geek bar

[by john, mike, naveen, david, aviv, and te]

get a couple drinks in any of us and soon we'll be fervidly discussing science or cocktails, and often both. science (science!) tells us why we like the tastes we do, how to make them better, and how to predict what you'll like next time. bold claims get bolder with each sip until we know that we (we!) can do those things better. yeah, we assert, we could totally open a bar, and apply science to make it amazing. psh, nevermind the economy and all those entrepreneurial hazards...science works.

thankfully, we always sober up, and none of us has quit his day job yet. good ideas have distilled out, though. here are the initial (feasible) ones; feel free to add your own.

overall: open, not too dark, led lighting, no kitschy beakers or lab coats
  • back-lit plates of glass along the walls for scrawling equations
  • bunsen burner mood lighting
  • graph paper napkins
  • low-key plasma screens showing real-time drink trending, and possibly kubrick or bergman flicks (or nova documentaries)
  • polarized microscopy posters
  • flash cards with tips/conversation starters for shy geeks seeking to chat up their attractive bar-neighbors
  • bookshelf of textbooks
  • overly simple web site hides the contact info and menu in the html comments
overall: lots of bartender interaction, backed with powerful statistical methods; restrained use of lab gadgets; precisely made classics and science-enhanced originals
  • menu formatted in LaTeX
  • touchscreen at tables with machine learning software to suggest drinks
  • discreet use of liquid nitrogen when suitable
  • vortex mixers
  • titrated absinthe cocktails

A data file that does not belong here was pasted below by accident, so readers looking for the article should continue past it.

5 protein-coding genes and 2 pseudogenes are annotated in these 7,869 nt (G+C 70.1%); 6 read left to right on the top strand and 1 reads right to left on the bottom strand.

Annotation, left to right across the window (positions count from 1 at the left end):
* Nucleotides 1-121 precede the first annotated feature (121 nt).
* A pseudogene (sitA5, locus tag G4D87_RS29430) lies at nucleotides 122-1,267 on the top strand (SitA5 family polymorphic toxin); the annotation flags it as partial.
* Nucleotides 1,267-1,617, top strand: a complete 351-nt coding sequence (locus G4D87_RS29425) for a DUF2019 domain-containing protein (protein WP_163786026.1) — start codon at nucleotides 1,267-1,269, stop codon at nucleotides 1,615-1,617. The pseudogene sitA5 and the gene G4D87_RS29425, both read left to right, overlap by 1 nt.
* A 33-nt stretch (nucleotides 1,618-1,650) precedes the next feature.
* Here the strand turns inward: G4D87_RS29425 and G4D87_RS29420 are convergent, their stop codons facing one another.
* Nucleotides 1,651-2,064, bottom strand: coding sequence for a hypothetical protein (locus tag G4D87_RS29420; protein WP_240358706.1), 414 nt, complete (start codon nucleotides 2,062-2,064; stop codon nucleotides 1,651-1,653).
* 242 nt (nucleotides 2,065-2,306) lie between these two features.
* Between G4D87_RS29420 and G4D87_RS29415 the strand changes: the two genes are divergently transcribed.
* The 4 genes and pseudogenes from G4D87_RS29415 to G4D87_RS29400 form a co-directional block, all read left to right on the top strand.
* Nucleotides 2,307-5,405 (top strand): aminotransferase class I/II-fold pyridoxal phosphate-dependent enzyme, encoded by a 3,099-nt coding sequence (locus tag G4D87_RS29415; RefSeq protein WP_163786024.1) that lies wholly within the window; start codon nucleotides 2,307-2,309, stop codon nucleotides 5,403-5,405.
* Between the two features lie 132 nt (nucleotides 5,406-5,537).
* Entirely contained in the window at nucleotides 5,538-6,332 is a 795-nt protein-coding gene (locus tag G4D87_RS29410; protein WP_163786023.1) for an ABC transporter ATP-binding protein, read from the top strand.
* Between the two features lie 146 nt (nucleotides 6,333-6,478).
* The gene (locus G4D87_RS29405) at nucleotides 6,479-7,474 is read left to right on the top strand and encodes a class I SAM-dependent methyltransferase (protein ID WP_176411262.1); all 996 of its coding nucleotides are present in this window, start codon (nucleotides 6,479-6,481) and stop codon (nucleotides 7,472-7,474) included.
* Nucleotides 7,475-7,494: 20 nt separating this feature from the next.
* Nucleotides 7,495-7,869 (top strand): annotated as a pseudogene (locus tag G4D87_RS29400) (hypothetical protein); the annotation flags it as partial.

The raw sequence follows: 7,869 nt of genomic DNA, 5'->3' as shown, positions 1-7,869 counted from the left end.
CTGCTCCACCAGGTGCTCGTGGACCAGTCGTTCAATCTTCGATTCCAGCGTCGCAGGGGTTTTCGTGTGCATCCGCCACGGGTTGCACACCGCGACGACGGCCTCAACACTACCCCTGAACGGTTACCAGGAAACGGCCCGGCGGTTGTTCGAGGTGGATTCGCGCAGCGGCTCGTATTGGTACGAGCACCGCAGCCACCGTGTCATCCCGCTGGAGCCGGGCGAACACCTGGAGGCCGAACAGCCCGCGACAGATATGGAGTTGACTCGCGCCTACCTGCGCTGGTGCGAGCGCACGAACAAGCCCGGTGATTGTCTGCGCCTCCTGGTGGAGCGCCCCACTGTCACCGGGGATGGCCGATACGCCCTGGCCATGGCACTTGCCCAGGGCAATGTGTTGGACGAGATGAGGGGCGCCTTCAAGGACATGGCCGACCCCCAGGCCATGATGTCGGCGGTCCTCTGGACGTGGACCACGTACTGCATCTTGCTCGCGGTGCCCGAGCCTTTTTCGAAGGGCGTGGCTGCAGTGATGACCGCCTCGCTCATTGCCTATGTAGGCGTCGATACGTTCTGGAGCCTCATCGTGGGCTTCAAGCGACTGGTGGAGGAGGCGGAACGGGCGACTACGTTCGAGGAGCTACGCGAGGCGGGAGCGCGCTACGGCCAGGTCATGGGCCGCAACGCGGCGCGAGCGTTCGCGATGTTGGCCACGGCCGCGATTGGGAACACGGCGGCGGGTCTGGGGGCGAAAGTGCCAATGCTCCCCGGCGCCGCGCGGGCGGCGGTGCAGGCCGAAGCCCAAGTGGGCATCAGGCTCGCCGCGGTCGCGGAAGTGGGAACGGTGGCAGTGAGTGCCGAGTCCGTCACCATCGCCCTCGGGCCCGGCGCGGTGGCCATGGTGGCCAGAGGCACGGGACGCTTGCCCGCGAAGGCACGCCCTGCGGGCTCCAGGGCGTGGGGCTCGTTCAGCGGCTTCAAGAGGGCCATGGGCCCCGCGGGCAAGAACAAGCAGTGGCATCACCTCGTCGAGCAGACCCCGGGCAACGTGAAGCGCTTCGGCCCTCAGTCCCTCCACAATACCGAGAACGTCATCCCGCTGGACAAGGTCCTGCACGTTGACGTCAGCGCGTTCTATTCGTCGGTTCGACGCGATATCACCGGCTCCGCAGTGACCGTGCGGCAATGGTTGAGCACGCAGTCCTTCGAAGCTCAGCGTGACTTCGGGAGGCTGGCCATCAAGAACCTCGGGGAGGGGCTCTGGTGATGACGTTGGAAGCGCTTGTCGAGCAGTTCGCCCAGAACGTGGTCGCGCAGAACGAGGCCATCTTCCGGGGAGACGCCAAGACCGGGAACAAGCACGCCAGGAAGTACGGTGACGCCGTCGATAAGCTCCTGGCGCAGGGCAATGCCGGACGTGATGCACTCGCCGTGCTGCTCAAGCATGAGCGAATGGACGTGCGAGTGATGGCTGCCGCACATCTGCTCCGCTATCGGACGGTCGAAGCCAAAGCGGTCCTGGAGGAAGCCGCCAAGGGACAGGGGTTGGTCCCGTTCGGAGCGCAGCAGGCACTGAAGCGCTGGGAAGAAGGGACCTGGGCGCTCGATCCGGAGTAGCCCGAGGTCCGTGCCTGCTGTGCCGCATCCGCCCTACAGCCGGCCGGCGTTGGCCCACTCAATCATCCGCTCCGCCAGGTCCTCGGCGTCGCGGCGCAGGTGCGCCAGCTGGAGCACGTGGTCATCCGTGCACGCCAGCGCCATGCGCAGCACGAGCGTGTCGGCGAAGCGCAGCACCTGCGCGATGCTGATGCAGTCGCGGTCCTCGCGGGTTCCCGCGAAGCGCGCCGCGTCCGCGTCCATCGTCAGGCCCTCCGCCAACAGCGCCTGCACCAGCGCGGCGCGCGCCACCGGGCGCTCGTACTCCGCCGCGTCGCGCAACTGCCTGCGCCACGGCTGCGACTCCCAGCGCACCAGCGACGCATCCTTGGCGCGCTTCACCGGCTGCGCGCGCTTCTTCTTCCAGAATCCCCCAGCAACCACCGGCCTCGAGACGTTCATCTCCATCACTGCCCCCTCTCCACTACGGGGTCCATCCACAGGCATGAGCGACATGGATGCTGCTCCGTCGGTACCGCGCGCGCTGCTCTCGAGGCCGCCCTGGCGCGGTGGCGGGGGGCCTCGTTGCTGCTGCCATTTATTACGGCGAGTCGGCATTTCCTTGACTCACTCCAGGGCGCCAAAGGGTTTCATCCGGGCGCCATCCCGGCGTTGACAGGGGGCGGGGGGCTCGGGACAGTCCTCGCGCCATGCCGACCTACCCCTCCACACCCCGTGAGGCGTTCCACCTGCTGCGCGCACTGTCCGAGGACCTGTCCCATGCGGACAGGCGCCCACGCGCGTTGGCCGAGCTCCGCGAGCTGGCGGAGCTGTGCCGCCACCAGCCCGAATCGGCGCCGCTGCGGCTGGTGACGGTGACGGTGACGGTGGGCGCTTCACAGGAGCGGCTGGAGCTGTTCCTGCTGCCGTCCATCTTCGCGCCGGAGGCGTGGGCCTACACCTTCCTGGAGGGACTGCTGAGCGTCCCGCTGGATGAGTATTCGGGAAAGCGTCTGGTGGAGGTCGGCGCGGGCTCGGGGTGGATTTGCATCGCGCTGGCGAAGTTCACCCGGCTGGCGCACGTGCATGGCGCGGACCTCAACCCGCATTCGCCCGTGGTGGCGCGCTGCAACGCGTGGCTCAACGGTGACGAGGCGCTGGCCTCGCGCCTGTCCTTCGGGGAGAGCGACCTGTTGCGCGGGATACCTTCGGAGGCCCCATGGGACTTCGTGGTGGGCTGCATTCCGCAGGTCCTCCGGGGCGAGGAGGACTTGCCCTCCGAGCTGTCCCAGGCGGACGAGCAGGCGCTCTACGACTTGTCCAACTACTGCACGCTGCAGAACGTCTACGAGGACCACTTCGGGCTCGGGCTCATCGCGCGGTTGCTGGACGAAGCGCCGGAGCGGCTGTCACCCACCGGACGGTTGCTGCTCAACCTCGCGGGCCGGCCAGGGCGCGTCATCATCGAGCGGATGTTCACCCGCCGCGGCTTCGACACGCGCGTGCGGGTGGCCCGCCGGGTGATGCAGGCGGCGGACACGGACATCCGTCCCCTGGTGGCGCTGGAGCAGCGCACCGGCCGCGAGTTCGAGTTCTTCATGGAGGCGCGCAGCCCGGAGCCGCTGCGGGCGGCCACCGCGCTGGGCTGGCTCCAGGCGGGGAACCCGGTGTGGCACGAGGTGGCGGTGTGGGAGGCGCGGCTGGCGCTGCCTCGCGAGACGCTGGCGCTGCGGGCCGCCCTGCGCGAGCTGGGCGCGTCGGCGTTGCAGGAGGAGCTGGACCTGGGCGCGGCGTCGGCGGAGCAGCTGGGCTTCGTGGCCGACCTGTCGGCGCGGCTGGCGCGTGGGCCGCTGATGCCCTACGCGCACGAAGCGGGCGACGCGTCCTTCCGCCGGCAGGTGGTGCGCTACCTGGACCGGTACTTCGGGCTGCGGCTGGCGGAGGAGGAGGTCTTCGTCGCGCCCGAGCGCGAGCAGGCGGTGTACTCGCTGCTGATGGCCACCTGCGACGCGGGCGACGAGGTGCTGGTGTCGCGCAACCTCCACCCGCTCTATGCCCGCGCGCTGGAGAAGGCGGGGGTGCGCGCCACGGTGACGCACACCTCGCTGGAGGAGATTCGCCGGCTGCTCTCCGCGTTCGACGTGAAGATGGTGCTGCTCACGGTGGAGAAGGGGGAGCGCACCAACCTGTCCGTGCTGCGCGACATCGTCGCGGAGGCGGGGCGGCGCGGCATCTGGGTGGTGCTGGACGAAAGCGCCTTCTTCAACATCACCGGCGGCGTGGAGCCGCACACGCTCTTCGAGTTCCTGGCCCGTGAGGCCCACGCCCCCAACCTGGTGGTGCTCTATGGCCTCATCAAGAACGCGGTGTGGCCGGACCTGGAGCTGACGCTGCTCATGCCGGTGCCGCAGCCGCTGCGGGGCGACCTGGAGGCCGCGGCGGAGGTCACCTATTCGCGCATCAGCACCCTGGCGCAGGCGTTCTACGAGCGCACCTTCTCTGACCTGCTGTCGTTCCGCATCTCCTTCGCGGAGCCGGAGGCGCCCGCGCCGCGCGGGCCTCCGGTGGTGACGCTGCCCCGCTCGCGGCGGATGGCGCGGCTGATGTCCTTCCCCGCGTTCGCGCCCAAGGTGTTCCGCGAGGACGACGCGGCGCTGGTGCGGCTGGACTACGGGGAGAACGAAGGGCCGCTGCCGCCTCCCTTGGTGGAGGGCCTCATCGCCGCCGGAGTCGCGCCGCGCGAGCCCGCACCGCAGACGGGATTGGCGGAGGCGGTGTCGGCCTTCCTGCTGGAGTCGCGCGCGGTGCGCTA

• pipettes for busy nights
  • geeky original drink names: 'feshbach resonance', 'mcmc', 'sag a*', 'mixture of gaussians'
  • cocktail shakers with built-in thermometers and timers
  • endothermic glassware (an r&d project for now...)
  • pH meter for analyzing individual citrus fruits
  • bartenders speak perturbative field theory ('i'll have a next-leading order manhattan.')

makes me dizzy just theorizing about it...


september budget

[by john]

it's getting to be the same old story, but i managed another month under budget. to get more fine-grained about it, though, i spent roughly $90 on schmancy cocktails, $45 on wine and beer to bring to friends' parties, $30 on a new bottle, and $15 at the beer-after-work sort of places.

huh, that's a 6:3:2:1 ratio; is that a common one for drinks? some people swear by a 2:1:1 spirit:citrus:syrup portioning for sours, or a 4:3:2:1 weak:strong:sweet:sour for punches, so perhaps. well, not really. after looking through my recipes, the 6:3:2:1 really isn't in vogue. i did find one drink, however, from a weekly blogger think (drink?) tank:

1 1/2 gin
3/4 green chartreuse
1/2 orgeat
1/4 carpano antica
1 dash angostura

(call the tiny portion of bitters extra tips or something, if you want to be strict about it.) what kismet, though - it uses carpano antica vermouth, the bottle i just got. unfortunately, this one goes down in the average column, despite looking so tasty on paper. too sharp and too sweet, i'm afraid.

at least my spending was in tasty proportion...

review: trina's starlite lounge

[by john]